Varsities weighed down by long catalogue of unpaid debts, low remittances
Kenyatta University is one of the public higher education institutions struggling under the heavy yoke of debt.
Auditors have found that it had current liabilities of about Sh6.4 billion as at 30 June 2020, exceeded its current assets of Sh1.58 billion.
This resulted in a negative working capital of Sh4.8 billion. The institution was unable to remit pension and taxes amounting to Sh3.6 billion and other deductions amounting to Sh342.9 million to the respective beneficiaries. KU was not much better than the University of Nairobi, which had current liabilities amounting to Sh10 billion against current assets worth Sh6.7 billion. This resulted in a negative working capital of Sh3.5 billion.
UoN was unable to remit statutory deductions amounting to Sh7 billion, which included Pay As You Earn (PAYE) and Value Added Tax amounting to Sh3.79 billion and pension contributions of Sh3 billion. It also owed Sh18.5 million in audit fees.
JKUAT reflected current liabilities of Sh7.3 billion yet the current assets amounted to Sh4.4 billion, which translated to a negative working capital of Sh2.86 billion. It was also not able to remit pension deductions and contributions, PAYE and other third-party deductions totaling Sh4 billion.
Audits also found that TUK had current liabilities of Sh3.8 billion. This exceeded its current assets of Sh848 million and resulted in negative working capital of Sh2.98 billion. The management was unable to remit other deductions such as payroll, insurance premiums, bank loans, sacco and other obligations totaling Sh1.59 billion.
Multimedia University, similarly, had current liabilities totaling Sh1.5 billion, against current assets of Sh466 million. This resulted in negative working capital of Sh1 billion. The varsity had, as of 30 June 2020, not remitted pension and gratuity and taxes totaling Sh391.8 million and Sh493 million respectively.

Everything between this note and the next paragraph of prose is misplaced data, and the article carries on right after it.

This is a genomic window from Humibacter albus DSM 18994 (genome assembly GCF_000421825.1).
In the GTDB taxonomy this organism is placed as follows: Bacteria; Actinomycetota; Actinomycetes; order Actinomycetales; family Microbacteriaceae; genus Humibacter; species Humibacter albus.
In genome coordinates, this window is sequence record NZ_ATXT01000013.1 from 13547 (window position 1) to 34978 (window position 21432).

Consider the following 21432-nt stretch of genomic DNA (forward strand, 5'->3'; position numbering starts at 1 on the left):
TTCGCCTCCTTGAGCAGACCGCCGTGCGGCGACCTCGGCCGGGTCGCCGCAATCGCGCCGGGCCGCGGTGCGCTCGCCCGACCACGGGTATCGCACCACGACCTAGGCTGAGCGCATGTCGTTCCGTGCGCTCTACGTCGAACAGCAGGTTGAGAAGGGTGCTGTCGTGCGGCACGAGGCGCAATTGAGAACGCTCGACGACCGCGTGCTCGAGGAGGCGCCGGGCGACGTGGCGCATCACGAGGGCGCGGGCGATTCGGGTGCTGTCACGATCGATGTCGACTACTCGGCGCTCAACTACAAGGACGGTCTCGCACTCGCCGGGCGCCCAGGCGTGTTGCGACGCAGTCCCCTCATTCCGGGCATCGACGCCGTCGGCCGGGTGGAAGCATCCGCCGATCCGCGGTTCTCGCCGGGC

Moi had a total current liabilities balance of Sh5.7 billion, which exceeded its current assets balance of Sh5.2 billion, resulting in negative working capital of Sh476 million as of June 30, 2020. The university also had an accumulated deficit of Sh3.2 billion.
The situation — which is replicated in other public universities — has been attributed to low capitation, which does not match the rising population of students following the reduction of university entry grade to C+ (C Plus), with analysis indicating that since 2018, public universities have been operating with budget deficits of between Sh7 billion and Sh28 billion.
An overview indicates that university education has expanded rapidly in the last decade, with the number of annual enrolment having increased in the last five years from 63,740 students to 124,436 in 2022. This growth has come with a huge financial obligation “which if not met, will seriously compromise the quality of education”.
During the 2018/2019 financial year, when public universities had 233,218 students, the budget requirement in line with the Differentiated Unit Cost (DUC), which guides the capitation of university funding, stood at Sh45.9 billion. By contrast, however, the approved budget was Sh38.1 billion, which translated to a Sh7.8 billion deficit.
In the following year, universities required Sh54.2 billion to cater for the 241,015 students, but only Sh41.1 billion was approved, leaving them with a budget hole of Sh13 billion.
In 2020/2021, the universities, with an expanded population of 271,446 students, had a requirement of Sh62.3 billion but only Sh41.8 billion was approved, leading to an even bigger deficit of Sh20 billion.
And last year, the deficit grew to Sh27 billion after the government slashed the higher education budget from Sh70.8 billion to Sh43.8 billion, which was to cater for 324,182 students.
In the current financial year, which has seen the number of students increase to 356,188, public universities had an accumulative budgetary requirement of Sh71.9 billion but the government only approved Sh44 billion, leaving them with a shortage of Sh27.9 billion which they are unable to supplement owing to low fees paid by government-sponsored students and the ban in the parallel education system.